Blu-ray Review: Rare Exports: A Christmas Tale

In the 2010 Finish film Rare Exports: A Christmas Tale, it’s not just important to believe in Santa Claus — you must also fear him. For the feature length adaptation of the 2003 short film “Rare Exports Inc.,” director Jalmari Helander expands on his and Juuso Helander’s darkly comedic take on the Christmas tradition. The two filmmakers must have gotten a lot of coal in their stockings as kids because their view of Christmas is just slightly warped. But in the Christmas film sub-genre — a baron wasteland full of forced sentimentality and cloying emotional manipulation — sometimes a little warped humor is a whole lot of fun.

Child actor Onni Tommila stars as Pietari Kontio, a young boy petrified of Santa Claus. He has good reason to be too. As it turns out, the Santa Claus plastered on Coca-Cola bottles is a hoax. The real deal is a bloodthirsty feral animal with a taste for the flesh of naughty boys and girls.

After a Russian team of archeologists dig up the frozen remains of good ol’ Saint Nick, a trail of murder, animal mutilations and mysterious footprints on the roofs of houses all point to one thing — Santa Claus is watching over a small village at the base of the Korvatunturi mountains. It’s up to Pietari, his father and a local group of reindeer herders to catch whatever is out there causing all the mischief and — if they can — sell it to the highest bidder.

Especially coming from the bright, reflective color palate, there’s an EC Comics vibe to the whole film. The movie feels, more so than even the first two very entertaining Tales from the Crypt films, like a spiritual successor to the pre-Code horror comic books of yore. The movie isn’t especially violent or gory but the wicked black humor dreamt up by Helander is the kind of tongue-in-cheek comedy in horror that’s sorely missing from modern cinemas today. The film has a whimsy to its scares that actually helps make the frightening bits all the more startling. When audiences are distracted with laughter and caught off guard with a bit of unexpected violence, the stifled screams are genuine.

The team of Finish actors assembled for Rare Exports all give great performances — playing the story completely straight even as it descends into pure, joyful wackiness. This is a movie not afraid to get silly at times but it portrays that silliness with such a profound respect to its story that you can’t help but get caught up in the proceedings.

The film knows its way around classic Santa folklore. Even more importantly, though, it knows how to build an enriched mythology around itself — enveloping the world its built in thick, juicy back-story and faux legends like a Snuggie. Rare Exports genuinely feels lived in. Despite how fresh and exciting the story is, there’s something well worn and familiar about the way that story is told.

Rare Exports, more than this summer’s much-ballyhooed Super 8, pitch perfectly captures the feel and tone of classic Amblin Entertainment. From the bravery of children wildly out of their element to the beautiful blend of special effects magic and strong performances to just the gee-wiz wonder of an unpredictable story told right, Rare Exports feels like the perfect movie to share with your monster loving kid this Christmas.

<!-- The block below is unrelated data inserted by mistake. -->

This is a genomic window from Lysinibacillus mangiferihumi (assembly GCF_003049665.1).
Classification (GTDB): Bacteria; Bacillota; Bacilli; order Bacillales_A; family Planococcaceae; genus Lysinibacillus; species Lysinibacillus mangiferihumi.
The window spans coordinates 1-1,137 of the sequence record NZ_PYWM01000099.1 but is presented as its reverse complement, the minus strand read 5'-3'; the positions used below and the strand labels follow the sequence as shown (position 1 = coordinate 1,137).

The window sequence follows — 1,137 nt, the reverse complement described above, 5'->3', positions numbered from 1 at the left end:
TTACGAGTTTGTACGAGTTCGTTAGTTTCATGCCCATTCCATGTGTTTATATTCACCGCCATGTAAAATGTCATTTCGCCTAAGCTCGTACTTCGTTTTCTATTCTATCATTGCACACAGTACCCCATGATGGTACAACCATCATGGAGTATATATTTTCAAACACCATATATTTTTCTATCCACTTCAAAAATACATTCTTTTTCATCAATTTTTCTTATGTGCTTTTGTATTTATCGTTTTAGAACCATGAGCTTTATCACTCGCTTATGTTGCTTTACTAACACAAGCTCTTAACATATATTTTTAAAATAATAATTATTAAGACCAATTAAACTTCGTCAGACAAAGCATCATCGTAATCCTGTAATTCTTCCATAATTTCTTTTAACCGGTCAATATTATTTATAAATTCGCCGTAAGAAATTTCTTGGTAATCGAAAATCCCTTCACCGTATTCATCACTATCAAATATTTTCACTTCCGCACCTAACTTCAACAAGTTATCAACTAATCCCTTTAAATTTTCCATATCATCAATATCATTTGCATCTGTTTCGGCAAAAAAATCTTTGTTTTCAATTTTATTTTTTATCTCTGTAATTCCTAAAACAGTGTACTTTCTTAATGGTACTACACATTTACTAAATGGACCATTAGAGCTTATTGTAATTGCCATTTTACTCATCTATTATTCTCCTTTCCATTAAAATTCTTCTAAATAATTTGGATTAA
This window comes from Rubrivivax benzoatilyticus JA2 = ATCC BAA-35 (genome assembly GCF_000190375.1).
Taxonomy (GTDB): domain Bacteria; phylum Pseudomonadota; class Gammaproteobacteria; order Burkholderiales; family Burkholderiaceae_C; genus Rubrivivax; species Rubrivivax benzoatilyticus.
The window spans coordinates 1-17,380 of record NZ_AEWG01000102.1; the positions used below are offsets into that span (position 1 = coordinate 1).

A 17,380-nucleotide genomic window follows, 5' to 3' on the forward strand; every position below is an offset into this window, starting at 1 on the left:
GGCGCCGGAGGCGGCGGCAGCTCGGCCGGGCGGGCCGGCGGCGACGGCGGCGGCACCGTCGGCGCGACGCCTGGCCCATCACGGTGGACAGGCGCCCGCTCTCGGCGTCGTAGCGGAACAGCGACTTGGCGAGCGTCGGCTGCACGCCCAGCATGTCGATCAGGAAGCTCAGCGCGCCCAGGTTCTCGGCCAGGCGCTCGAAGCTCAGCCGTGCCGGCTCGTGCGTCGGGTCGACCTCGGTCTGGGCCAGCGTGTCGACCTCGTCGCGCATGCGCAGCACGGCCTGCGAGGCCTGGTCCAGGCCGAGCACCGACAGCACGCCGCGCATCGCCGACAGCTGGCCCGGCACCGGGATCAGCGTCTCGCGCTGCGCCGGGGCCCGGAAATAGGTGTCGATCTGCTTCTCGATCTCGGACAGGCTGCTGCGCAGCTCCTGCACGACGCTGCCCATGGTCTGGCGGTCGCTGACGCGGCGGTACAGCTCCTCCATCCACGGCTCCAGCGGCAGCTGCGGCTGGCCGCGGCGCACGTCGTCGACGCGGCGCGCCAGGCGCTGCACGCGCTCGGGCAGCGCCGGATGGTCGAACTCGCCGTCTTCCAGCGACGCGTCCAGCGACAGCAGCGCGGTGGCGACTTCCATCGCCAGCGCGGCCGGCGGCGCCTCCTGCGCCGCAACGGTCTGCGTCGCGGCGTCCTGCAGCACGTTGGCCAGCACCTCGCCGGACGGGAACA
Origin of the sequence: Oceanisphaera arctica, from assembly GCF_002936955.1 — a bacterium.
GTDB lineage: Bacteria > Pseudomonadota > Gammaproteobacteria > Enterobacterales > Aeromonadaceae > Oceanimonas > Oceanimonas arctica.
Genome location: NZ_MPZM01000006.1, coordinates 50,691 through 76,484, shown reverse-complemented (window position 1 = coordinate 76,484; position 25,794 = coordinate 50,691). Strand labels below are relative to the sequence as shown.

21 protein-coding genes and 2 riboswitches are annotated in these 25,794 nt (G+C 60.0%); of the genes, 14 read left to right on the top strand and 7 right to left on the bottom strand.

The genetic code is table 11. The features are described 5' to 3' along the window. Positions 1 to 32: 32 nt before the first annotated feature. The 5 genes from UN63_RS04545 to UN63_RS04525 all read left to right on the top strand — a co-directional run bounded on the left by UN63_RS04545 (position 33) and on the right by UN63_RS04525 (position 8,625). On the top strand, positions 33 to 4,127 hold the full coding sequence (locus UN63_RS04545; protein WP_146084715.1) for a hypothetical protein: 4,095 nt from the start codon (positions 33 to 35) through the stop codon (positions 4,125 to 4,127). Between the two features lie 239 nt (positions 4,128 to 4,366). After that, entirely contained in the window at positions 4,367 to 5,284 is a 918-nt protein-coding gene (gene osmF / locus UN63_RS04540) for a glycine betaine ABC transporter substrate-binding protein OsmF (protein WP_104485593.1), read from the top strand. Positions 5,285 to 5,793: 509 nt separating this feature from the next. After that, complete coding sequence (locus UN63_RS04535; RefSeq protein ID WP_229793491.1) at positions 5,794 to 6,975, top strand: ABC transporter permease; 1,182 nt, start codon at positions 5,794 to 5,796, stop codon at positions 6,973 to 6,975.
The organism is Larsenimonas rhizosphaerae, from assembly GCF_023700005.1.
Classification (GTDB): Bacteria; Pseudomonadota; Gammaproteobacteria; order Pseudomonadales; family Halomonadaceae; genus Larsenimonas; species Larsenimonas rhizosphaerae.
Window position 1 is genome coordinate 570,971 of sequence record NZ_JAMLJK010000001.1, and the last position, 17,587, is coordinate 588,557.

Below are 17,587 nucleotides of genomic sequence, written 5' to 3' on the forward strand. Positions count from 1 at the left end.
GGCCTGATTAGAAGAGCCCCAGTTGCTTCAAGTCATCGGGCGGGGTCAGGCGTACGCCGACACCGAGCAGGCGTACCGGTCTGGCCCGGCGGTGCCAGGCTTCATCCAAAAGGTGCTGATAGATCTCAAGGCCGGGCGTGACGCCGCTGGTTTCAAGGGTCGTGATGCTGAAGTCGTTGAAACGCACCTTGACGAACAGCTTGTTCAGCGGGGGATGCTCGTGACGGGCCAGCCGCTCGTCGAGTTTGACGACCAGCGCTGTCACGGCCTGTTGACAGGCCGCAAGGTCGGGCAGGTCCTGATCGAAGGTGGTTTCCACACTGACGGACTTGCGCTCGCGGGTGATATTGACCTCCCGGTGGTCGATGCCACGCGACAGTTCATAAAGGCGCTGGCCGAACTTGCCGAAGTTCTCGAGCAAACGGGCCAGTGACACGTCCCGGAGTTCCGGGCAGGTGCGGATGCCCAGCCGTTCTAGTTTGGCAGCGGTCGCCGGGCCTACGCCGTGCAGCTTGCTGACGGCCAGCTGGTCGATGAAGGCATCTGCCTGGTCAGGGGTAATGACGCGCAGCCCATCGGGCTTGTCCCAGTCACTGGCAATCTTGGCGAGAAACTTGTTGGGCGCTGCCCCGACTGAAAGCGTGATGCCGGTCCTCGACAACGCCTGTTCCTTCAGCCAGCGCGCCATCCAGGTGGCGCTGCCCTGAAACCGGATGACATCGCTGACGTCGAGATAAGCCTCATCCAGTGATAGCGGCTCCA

Of course, considering that Rare Exports is occasionally very bloody and even more frequently quite scary, you might want to make sure your kid can handle the horror first — or else your bad parenting skills might end with you being the one to get coal in your stocking this holiday season.

The film is presented in a 2:35:1 aspect ratio in 1080p high-definition. The audio is available in either Finish DTS-HD Master Audio 5.1 or Finnish LPCM 2.0. The film looks amazing and features rich colors, sharp detail. The sound remains clear and distinct — with the audio mixing making full use of the various stereo channels.

Santa Claus Conquers the Martians: Presented exclusively on the Blu-ray release is the 1964 cult classic about a Martian-kidnapped Santa Claus who has to bring Christmas to the red planet. The film is in the public domain and — predictably is pretty beat up and most definitely not in high definition. That said, there’s something charming about the rustic, aged print used in the transfer. This is a nice bonus to an already great film.

Original Finnish Trailer and Photo Gallery: Exactly what it says, in HD.

Animatics and Computer Effects Comparison: Two HD featurettes exploring the work of effects house Fake Graphics.

Blood in the Snow: A Look at the Concept Art: A gallery of artwork done up to plan for the film’s production.

The Making of Rare Exports: A Christmas Tale: A nearly 30-mintue HD mini-doc about the making of the movie. This is essentially a fly-on-the-wall video diary and, while not too informative, a whole lot of fun.

Rare Exports Inc. Short Films: As mentioned above, the film got its start as a short film (and a subsequent sequel to that short film). Both films are collected in standard definition. Combined, the films have a runtime of a little under 20 minutes and are both very entertaining in their own right. Since much of the short films spoil some of the surprises you have in store for you within Rare Exports, I’d recommend watching these after the film.

Oscilloscope Pictures presents Rare Exports: A Christmas Tale. Directed by: Jalmari Helander. Starring: Jorma Tommila, Peeter Jakobi and Onni Tommi. Written by Jalmari Helander from a story by Helander and Juuso Helander. Running time: 84 min. Rating: R. Originally released in 2010. Released on Blu-ray: October 25, 2011. Available at

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